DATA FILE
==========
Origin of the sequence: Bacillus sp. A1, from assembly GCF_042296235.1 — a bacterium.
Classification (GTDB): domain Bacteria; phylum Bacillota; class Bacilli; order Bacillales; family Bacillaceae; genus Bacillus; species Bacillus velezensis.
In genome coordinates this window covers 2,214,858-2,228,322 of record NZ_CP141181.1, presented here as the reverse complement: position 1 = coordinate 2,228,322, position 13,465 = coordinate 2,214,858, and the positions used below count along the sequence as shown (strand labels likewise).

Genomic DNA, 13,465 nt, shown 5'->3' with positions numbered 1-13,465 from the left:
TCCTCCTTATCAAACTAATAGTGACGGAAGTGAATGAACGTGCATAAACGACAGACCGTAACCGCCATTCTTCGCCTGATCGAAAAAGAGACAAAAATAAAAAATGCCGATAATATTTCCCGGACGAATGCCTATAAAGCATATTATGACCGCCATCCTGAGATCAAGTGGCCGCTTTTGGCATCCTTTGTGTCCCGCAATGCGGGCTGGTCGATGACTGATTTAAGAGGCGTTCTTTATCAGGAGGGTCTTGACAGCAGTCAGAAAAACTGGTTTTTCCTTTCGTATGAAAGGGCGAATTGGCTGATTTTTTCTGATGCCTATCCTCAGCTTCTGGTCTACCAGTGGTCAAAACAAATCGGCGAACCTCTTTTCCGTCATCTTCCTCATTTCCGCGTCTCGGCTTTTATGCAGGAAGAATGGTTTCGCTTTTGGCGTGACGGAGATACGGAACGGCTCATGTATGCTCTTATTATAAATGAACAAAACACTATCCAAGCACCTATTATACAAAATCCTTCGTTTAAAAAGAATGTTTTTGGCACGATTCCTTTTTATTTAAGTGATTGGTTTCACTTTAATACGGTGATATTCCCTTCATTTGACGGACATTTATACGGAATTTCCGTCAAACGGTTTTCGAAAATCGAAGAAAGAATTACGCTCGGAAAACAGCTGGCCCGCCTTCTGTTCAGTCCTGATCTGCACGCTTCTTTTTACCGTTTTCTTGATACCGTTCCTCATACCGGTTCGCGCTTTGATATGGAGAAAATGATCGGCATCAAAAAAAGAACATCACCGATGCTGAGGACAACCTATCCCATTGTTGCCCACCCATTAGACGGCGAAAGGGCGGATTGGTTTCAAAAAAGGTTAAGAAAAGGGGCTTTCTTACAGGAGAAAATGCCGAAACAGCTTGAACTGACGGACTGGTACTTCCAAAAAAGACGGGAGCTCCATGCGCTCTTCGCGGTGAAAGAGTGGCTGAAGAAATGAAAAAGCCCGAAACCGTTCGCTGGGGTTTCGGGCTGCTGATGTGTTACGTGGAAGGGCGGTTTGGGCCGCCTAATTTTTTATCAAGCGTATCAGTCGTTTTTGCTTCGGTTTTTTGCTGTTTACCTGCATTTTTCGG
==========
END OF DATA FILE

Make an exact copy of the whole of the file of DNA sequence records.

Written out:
Origin of the sequence: Bacillus sp. A1, from assembly GCF_042296235.1 — a bacterium.
Classification (GTDB): domain Bacteria; phylum Bacillota; class Bacilli; order Bacillales; family Bacillaceae; genus Bacillus; species Bacillus velezensis.
In genome coordinates this window covers 2,214,858-2,228,322 of record NZ_CP141181.1, presented here as the reverse complement: position 1 = coordinate 2,228,322, position 13,465 = coordinate 2,214,858, and the positions used below count along the sequence as shown (strand labels likewise).

Genomic DNA, 13,465 nt, shown 5'->3' with positions numbered 1-13,465 from the left:
TCCTCCTTATCAAACTAATAGTGACGGAAGTGAATGAACGTGCATAAACGACAGACCGTAACCGCCATTCTTCGCCTGATCGAAAAAGAGACAAAAATAAAAAATGCCGATAATATTTCCCGGACGAATGCCTATAAAGCATATTATGACCGCCATCCTGAGATCAAGTGGCCGCTTTTGGCATCCTTTGTGTCCCGCAATGCGGGCTGGTCGATGACTGATTTAAGAGGCGTTCTTTATCAGGAGGGTCTTGACAGCAGTCAGAAAAACTGGTTTTTCCTTTCGTATGAAAGGGCGAATTGGCTGATTTTTTCTGATGCCTATCCTCAGCTTCTGGTCTACCAGTGGTCAAAACAAATCGGCGAACCTCTTTTCCGTCATCTTCCTCATTTCCGCGTCTCGGCTTTTATGCAGGAAGAATGGTTTCGCTTTTGGCGTGACGGAGATACGGAACGGCTCATGTATGCTCTTATTATAAATGAACAAAACACTATCCAAGCACCTATTATACAAAATCCTTCGTTTAAAAAGAATGTTTTTGGCACGATTCCTTTTTATTTAAGTGATTGGTTTCACTTTAATACGGTGATATTCCCTTCATTTGACGGACATTTATACGGAATTTCCGTCAAACGGTTTTCGAAAATCGAAGAAAGAATTACGCTCGGAAAACAGCTGGCCCGCCTTCTGTTCAGTCCTGATCTGCACGCTTCTTTTTACCGTTTTCTTGATACCGTTCCTCATACCGGTTCGCGCTTTGATATGGAGAAAATGATCGGCATCAAAAAAAGAACATCACCGATGCTGAGGACAACCTATCCCATTGTTGCCCACCCATTAGACGGCGAAAGGGCGGATTGGTTTCAAAAAAGGTTAAGAAAAGGGGCTTTCTTACAGGAGAAAATGCCGAAACAGCTTGAACTGACGGACTGGTACTTCCAAAAAAGACGGGAGCTCCATGCGCTCTTCGCGGTGAAAGAGTGGCTGAAGAAATGAAAAAGCCCGAAACCGTTCGCTGGGGTTTCGGGCTGCTGATGTGTTACGTGGAAGGGCGGTTTGGGCCGCCTAATTTTTTATCAAGCGTATCAGTCGTTTTTGCTTCGGTTTTTTGCTGTTTACCTGCATTTTTCGG